Martinet dioxindole synthesis

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The Martinet dioxindole synthesis was first reported in 1913 by J. Marinet.[1] It is a chemical reaction in which a primary or secondary aniline or substituted aromatic amine is condensed with ethyl or methyl ester of mesoxalic acid to make a dioxindole in the absence of oxygen.[2]

The overall reaction mechanism for the Martinet dioxindole synthesis.png

Proposed mechanism[edit]

The proposed reaction mechanism for the Martinet dioxindole synthesis reaction.png

In the first step, the amino group on the aniline (1) attacks the carbonyl of the ethyl oxomalonate (2). A proton from the nitrogen is extracted by the oxygen and an alcohol group forms (3). The carbonyl re-forms to make a keto group and an ethanol molecule leaves (4). Next, a ring closing reaction occurs by the bond from the aromatic benzene ring attacking the partially positive carbonyl to form a five-member ring (5). After a proton transfer (6), an isomerization or a [1,3] hydride shift occurs and aromaticity is restored to the six-membered ring (7). In the presence of base, the ester is hydrolyzed, ethanol is lost (8) and a decarboxylation occurs (9). The resulting product is the desired dioxindole (10). [3]

In the presence of oxygen, dioxindole converts to isatin through oxidation.[2]

Dioxindole conversion to isatin in presence of oxygen.png

Applications[edit]

The Martinet dioxindole synthesis is utilized in the preparation of oxindole derivatives. Oxindole derivatives found in natural products are gaining popularity in research because of their structural diversity. 3-substituted-3-hydroxy-2-oxindole is the central structure of a wide variety of biologically important compounds found in natural products. The 3-substituted-3-hydroxy-2-oxindole structure holds anti-oxidant, anti-cancer, anti-HIV, and neuroprotective properties. The utilization of this core structure for drug synthesis and the relevant cellular pathways involved are being extensively studied.[4] The enantio-selective addition of 3-substituted oxindole derivatives to different electrophiles gives access to chiral 3,3-disubstituted oxindole derivatives. The dioxindole is a strong nucleophile for the Michael addition of dioxindoles to nitroalkenes in order to obtain 3,3-disubstituted oxindole derivatives.[5]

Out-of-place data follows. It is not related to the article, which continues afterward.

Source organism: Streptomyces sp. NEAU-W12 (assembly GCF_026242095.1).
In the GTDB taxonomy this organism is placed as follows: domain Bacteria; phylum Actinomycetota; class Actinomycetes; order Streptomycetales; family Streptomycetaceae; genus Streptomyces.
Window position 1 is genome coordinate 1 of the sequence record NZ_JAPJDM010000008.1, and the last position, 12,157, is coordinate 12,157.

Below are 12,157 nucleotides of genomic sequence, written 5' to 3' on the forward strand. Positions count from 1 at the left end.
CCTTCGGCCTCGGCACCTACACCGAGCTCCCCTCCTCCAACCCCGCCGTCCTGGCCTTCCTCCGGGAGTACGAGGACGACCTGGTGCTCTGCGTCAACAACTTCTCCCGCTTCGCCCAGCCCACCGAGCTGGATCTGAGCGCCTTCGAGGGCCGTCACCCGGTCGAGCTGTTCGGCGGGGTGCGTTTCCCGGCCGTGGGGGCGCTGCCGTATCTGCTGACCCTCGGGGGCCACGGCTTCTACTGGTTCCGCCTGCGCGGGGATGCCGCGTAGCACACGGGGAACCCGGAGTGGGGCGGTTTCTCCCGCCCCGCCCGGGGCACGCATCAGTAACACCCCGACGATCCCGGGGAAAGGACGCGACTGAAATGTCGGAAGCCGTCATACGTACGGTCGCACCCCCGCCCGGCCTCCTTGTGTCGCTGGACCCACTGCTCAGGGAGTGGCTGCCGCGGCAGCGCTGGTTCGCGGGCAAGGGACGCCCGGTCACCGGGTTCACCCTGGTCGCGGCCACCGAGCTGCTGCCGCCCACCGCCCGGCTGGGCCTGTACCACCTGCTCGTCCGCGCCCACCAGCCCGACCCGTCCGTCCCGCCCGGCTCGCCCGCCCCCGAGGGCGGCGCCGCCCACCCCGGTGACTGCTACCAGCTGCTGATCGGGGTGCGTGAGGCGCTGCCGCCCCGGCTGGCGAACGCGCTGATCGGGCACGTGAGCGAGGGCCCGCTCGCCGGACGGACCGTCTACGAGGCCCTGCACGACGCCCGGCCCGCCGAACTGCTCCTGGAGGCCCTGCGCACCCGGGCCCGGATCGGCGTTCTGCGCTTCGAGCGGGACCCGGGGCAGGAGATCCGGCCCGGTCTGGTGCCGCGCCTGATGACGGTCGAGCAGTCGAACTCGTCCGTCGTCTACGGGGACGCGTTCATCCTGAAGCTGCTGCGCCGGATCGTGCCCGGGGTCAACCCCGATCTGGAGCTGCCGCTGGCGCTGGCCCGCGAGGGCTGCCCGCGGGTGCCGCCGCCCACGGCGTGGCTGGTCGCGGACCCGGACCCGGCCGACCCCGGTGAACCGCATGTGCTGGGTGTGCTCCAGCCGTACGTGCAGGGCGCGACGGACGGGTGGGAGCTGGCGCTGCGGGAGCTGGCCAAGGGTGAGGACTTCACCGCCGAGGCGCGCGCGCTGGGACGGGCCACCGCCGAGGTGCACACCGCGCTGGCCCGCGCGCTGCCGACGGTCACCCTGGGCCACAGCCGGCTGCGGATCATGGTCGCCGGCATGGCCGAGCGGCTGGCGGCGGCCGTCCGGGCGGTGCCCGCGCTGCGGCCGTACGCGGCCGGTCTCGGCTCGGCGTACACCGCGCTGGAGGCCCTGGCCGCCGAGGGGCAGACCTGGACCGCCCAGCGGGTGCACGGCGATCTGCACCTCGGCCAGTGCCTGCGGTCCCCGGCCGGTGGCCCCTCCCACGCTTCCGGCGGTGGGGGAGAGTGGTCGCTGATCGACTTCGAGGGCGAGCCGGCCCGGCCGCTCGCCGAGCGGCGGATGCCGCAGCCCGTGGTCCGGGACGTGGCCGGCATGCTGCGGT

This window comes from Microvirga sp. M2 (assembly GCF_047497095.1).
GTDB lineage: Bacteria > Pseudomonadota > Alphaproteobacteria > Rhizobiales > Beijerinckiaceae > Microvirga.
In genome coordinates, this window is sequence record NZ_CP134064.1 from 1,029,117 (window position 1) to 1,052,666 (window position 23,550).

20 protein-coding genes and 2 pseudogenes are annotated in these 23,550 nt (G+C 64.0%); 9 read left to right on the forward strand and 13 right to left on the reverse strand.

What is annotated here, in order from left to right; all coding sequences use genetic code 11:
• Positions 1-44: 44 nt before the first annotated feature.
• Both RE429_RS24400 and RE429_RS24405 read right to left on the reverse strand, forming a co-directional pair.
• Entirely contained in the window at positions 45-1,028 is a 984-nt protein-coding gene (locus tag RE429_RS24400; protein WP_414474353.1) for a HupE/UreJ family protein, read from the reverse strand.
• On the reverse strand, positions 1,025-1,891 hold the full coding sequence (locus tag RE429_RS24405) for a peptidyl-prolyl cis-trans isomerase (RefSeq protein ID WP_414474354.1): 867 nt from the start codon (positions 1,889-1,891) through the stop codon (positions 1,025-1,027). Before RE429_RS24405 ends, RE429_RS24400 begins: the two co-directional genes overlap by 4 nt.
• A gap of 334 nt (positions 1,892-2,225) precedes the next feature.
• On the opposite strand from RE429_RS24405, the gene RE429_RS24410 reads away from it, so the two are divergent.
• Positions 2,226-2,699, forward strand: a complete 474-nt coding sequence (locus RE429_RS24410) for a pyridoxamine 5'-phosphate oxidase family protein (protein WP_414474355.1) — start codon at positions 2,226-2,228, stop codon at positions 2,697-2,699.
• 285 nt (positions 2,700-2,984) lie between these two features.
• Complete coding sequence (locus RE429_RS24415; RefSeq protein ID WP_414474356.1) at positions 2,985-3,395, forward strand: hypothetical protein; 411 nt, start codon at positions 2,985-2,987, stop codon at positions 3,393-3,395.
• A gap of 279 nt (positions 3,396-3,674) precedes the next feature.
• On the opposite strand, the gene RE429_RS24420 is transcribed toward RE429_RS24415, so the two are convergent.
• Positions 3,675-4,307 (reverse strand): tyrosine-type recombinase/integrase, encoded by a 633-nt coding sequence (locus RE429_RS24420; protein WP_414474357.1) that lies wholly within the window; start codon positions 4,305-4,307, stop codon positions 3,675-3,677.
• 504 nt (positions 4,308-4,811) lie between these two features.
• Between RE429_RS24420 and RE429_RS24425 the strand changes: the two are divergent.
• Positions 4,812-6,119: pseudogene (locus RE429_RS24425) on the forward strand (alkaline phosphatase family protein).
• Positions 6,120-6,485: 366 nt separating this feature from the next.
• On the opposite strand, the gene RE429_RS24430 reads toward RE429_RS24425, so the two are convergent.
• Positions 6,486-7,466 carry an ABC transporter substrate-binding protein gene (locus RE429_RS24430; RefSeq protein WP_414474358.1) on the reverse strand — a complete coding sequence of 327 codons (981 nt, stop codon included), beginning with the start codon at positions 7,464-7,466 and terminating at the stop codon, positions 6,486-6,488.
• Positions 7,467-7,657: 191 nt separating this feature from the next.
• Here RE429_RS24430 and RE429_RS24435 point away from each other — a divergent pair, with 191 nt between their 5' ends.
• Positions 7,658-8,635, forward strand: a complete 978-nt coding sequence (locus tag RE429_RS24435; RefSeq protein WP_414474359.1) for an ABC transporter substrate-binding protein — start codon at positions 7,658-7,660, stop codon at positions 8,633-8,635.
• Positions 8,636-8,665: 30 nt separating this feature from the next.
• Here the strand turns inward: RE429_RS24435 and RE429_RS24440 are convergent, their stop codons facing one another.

Experimental examples[edit]

The Martinet dioxindole synthesis proceeds with an alkoxyaniline, 3,4,5-trimethoxyaniline, which reacts with an oxomalonic ester in glacial acetic acid to synthesize 2-carbethoxy-4,5,6-trimethoxyindoxyl, 2-carbethoxy-3,4,5,6-tetramethoxyindole and 4,5,6-trimethoxy-3-hydroxy-3-carbethoxyindole.[6]

Martinet dioxindole synthesis with alkoxy aniline and oxomalonic ester.png

Dioxindole[edit]

Dioxindole is a non-aromatic heterocyclic organic compound. It has a bicyclic structure consisting of a six-membered aromatic ring fused to a five-membered nitrogen containing ring. It is a hydroxy derivative of oxindole first prepared by reducing isatin with sodium amalgam in an alkaline solution.[2]

See also[edit]

References[edit]

  1. ^ Guyot, A.; Martinet, J. (1913). Compt. Rend. 156: 1625. 
  2. ^ a b c Sumpter, Ward C. (1945). "Chem. Rev". Chemical Reviews 37 (3): 472. doi:10.1021/cr60118a003. 
  3. ^ Wang, Z. (2009) Comprehensive Organic Name Reactions and Reagents II. John Wiley and Sons, Inc.: Hoboken, NJ, p. 1839, ISBN 0471704504.
  4. ^ Peddibhotla, S. (2009). "Current Bioactive Compounds". Current Bioactive Compounds 5 (1): 20–38. doi:10.2174/157340709787580900. 
  5. ^ Retini, M.; Bergonzini, G.; Melchiorre, P. (2012). "Dioxindole in asymmetric catalytic synthesis: direct access to 3-substituted 3-hydroxy-2-oxindoles via 1,4-additions to nitroalkenes". Chemical Communications 48 (27): 3336–3338. doi:10.1039/c2cc30198a. PMID 22362379. 
  6. ^ Benington, F.; Morin, R.D. and Clark, L. C. (1955). "Mescaline analogs. IV. substituted 4,5,6-trimethoxyindoles". The Journal of Organic Chemistry 20 (10): 1454. doi:10.1021/jo01127a026.